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It’s easy to dismiss Iranian denunciations of the United States and its Middle Eastern allies as part of the Islamic republic's long-standing rhetoric. The rhetoric makes it equally easy to understand American distrust.
But as President J. Trump and Hassan Rouhani, his Iranian counterpart, gear up for two days of diplomatic sabre rattling at the United Nations in advance of next month's imposition of a second round of harsh US sanctions, both men risk fuelling a conflict that could escalate out of hand.
Both are scheduled to address the UN general assembly on Tuesday and Mr. Trump is slated to chair a meeting on Wednesday of the Security Council expected to focus on Iran.
Adding to the likely drama at the UN, European Union foreign policy chief Federica Mogherini, speaking alongside Iranian Foreign Minister Mohammad Javad Zarif, snubbed Mr. Trump, by announcing the creation of a payment system that would allow oil companies and businesses to continue trading with Iran despite US sanctions.
The risk of escalation is enhanced by the fact that Messrs. Trump and Rouhani are sending mixed messages.
Mr. Trump's administration insists that its confrontational approach is designed to alter Iranian behaviour and curb its policies, not topple its regime.
Yet, the administration stepped up its engagement with exile groups associated with the Mujahedeen-e-Khalq, a controversial Saudi-backed organization that calls for the violent overthrow of the government in Tehran and enjoys support among current and former Western officials, as Messrs. Trump and Rouhani battle it out at the UN.
John Bolton, who has repeatedly advocated regime change before becoming Mr. Trump’s national security advisor, is scheduled to give a keynote address at the United Against Nuclear Iran’s (UANI) annual summit during the UN assembly. So is Secretary of State Mike Pompeo, another hardliner on Iran.
Mr. Pompeo and Mr, Bolton, who has spoken in the past at events related to the Mujahedeen, had so far since coming to office refrained from addressing gatherings associated with opposition groups.
The administration left that to Mr. Trump’s personal lawyer, Rudolph Giuliani, who last weekend told the Iran Uprising Summit organized by the Organization of Iranian-American Communities, a Washington-based group associated with the Mujahedeen and attended by the exile’s leader, Maryam Rajavi, that US. sanctions were causing economic pain and could lead to a “successful revolution” in Iran.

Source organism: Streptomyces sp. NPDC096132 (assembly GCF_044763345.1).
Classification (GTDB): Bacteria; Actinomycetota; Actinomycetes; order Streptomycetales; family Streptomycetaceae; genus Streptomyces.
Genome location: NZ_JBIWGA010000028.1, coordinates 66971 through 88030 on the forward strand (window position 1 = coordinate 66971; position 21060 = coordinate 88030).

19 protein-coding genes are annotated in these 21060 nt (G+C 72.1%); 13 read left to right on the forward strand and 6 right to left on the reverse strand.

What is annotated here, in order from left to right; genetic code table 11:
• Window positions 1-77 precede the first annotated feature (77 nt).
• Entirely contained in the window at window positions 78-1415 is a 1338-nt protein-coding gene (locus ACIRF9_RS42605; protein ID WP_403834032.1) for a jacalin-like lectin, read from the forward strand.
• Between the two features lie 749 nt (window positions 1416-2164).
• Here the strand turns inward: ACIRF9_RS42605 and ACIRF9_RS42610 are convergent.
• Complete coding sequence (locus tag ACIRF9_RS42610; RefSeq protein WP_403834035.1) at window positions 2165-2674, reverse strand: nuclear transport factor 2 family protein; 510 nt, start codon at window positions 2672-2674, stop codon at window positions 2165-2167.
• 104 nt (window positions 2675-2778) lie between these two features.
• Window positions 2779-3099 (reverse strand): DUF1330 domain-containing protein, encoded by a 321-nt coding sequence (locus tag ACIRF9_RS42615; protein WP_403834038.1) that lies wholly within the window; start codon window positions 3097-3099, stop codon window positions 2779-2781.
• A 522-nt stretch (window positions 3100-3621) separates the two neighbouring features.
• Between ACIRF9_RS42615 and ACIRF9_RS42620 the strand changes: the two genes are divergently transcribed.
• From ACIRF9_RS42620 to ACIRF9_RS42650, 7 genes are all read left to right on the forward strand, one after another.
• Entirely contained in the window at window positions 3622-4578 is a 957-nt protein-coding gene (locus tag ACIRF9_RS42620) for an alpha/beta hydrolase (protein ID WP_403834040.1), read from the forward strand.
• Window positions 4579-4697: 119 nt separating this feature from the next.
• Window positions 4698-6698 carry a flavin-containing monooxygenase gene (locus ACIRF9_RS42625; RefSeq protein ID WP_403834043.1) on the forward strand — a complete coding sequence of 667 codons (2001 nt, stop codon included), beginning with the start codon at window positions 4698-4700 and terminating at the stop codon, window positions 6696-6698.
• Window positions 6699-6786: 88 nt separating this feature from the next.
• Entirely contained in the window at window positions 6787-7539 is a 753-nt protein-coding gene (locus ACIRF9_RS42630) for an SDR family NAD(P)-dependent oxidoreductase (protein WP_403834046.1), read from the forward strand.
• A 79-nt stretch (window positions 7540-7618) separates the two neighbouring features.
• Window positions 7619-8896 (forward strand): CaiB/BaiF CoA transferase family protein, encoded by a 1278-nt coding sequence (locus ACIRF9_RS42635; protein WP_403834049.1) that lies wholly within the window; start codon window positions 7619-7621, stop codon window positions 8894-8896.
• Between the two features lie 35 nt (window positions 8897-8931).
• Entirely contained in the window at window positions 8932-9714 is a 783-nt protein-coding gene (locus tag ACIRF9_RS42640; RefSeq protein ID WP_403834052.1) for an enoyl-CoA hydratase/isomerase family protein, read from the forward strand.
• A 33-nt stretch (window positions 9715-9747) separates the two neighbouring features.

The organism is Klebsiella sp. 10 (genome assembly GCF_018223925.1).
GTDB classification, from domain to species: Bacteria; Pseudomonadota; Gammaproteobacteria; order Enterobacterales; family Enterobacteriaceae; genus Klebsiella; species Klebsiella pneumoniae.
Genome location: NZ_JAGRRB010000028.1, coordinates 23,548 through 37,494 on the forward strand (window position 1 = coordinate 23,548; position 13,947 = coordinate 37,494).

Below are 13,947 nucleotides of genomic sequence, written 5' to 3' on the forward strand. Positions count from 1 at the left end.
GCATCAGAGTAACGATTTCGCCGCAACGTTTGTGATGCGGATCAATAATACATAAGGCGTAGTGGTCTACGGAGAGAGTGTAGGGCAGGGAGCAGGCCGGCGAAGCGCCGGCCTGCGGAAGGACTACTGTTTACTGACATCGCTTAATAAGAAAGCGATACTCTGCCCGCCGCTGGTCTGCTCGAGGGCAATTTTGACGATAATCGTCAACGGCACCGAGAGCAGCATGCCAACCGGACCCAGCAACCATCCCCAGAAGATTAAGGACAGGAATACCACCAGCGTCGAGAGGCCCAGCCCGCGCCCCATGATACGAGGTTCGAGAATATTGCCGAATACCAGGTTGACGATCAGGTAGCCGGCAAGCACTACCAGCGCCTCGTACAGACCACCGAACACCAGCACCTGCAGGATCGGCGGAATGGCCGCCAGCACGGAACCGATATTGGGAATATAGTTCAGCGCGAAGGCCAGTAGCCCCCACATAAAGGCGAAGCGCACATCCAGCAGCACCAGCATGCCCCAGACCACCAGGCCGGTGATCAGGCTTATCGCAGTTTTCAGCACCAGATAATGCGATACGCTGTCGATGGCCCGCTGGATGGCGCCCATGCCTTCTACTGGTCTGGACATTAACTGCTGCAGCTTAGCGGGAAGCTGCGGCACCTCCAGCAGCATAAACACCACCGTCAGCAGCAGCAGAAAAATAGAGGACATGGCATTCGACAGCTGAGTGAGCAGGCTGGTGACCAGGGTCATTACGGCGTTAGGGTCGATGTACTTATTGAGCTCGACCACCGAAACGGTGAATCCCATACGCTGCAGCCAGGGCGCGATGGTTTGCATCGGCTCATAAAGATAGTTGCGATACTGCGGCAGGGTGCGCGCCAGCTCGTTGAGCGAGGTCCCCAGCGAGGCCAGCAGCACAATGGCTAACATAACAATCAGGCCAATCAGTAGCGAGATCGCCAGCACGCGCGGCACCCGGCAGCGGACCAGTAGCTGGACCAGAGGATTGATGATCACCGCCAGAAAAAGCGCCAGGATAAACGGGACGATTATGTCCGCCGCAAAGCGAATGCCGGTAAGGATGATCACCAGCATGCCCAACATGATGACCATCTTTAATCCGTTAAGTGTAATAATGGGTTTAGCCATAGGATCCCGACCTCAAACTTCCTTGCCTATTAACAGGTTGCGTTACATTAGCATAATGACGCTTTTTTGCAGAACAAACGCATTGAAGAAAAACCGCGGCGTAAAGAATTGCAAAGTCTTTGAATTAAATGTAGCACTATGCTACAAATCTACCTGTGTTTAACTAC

“I don’t know when we’re going to overthrow them. It could be in a few days, months, a couple of years. But it’s going to happen,” Mr. Giuliani, said speaking on the day of an attack on a military march in the southern Iranian city of Ahvaz that killed 25 people and wounded at least 70 others.
Messrs. Bolton, Pompeo and Giuliani’s hardline stems from US suspicions rooted in anti-American and anti-Western attitudes that are grafted in the Islamic republic's DNA and produced the 444-day occupation in 1979 of the US Embassy in Tehran.
They are reinforced by the humiliation of a failed US military operation to rescue 66 Americans held hostages during the occupation.
Iranian rhetoric; bombastic threats against Israel; denial of the Holocaust, support for anti-American insurgents in Iraq, the brutal regime of Syrian president Bashar al-Assad, Hezbollah in Lebanon, Houthi rebels in Yemen and Hamas in the Gaza Strip; propagation of religiously inspired republican government as an alternative to conservative monarchy in the Gulf; and degrees of duplicity regarding its nuclear program, reaffirm America's suspicion.
Iran's seemingly mirror image of the United States traces its roots further back to the 1953 US-supported overthrow of the nationalist government of prime minister Mohammad Mossadegh and his replacement by Shah Mohammad Reza Pahlavi whom Washington staunchly supported till his fall in 1979.
Iranian concerns were reinforced by American backing of Iraq in the 1980s Gulf war, US support for Kurdish and Baloch insurgents, the broad spectrum of support of former and serving US officials for the Mujahedeen-e-Khalq, unequivocal Saudi signals of support for ethnic strife as a strategy to destabilize Iran, and Mr. Trump's withdrawal from the 2015 international agreement to curb Iran's nuclear program despite confirmation of its adherence to the accord.
Responses by the US and its Gulf allies as well as a series of statements by militant Iranian Arab groups, including the Ahvaz Resistance Movement, suspected of being responsible for this weekend's attack, have only deepened Iranian distrust.
Those statements included one by the Arab Liberation Movement for the Liberation of Ahwazeffusively praising Saudi Arabia on its national day that the kingdom celebrated a day after the attack.
Yadollah Javani, the deputy commander of Iran’s Revolutionary Guard Corps, the target of the attack, vowed revenge for what he termed years of conspiracies against the Iranian revolution by its enemies.
Mr. Javani was referring to past US attempts to destabilize Iran and a four-decade long global Saudi campaign that included backing of Iraq in the Gulf war during the 1980s and an estimated $100 billion investment in support of anti-Iranian, anti-Shiite ultra-conservative Sunni Muslim groups.
All of this means that mounting hostility between the United States and Iran is muddied as much by fact as by perception – a combustible mix that is easily exploitable by parties on both sides of the divide seeking to raise the ante.